Fall sitting starts for B.C. legislature with housing a key focus

Click to play video: 'B.C. Conservative leader takes swipe at SOGI education program'
B.C. Conservative leader takes swipe at SOGI education program
The fall sitting of the B.C. legislature has started, with four official parties now in the chamber. The session began with a fiery exchange after B.C.Conservative Party leader John Rustad took a swipe at the SOGI program in the province's schools. Richard Zussman reports and Keith Baldrey has more on why the opposition held a standing ovation for the premier – Oct 3, 2023

British Columbia politicians are back in the legislature for the fall session, and the seating arrangement looks a little different.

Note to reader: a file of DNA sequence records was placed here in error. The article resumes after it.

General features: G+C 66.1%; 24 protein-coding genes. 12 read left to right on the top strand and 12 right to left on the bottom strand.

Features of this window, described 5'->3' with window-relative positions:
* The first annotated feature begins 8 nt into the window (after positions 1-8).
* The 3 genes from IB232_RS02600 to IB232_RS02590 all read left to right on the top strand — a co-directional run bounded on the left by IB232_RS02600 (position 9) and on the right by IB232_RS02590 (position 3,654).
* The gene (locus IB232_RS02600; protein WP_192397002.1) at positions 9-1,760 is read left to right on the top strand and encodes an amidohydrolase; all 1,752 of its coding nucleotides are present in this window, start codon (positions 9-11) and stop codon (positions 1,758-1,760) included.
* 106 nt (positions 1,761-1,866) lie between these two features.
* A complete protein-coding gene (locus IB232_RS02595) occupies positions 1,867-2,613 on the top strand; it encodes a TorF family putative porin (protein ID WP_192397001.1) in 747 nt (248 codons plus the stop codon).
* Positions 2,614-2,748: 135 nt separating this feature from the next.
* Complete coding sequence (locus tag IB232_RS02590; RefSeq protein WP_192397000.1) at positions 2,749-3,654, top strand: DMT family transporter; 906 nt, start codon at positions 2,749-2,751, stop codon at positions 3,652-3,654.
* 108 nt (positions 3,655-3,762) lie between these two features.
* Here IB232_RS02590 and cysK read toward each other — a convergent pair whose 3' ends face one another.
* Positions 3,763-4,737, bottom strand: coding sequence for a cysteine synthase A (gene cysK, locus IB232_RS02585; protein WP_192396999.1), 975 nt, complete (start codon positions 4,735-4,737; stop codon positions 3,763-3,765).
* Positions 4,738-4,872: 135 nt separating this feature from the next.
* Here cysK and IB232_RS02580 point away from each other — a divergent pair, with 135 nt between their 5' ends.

The Conservative Party of B.C. now has official party status, complete with a nearly $400,000 annual budget, after former BC United MLA Bruce Banman crossed the floor last month to join John Rustad.

Click to play video: 'Focus BC: Return of the fall legislative session'
Focus BC: Return of the fall legislative session

The Office of the Clerk has said it appears to be the first time four parties will be represented in B.C.’s legislature with “official status,” but not the only time four parties have had MLAs in the legislature.

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Housing will be a key focus this session, with government house leader and Housing Minister Ravi Kahlon promising new legislation to address permitting and zoning challenges, strengthen enforcement of short-term rentals and deliver more small-scale, multi-unit housing.

Premier David Eby said last month that his New Democrat government would also bring in new rules this fall allowing secondary and basement suites in every community in the province.

The government says other legislation on the way will improve emergency management, support victims of crime and update international credentialing.

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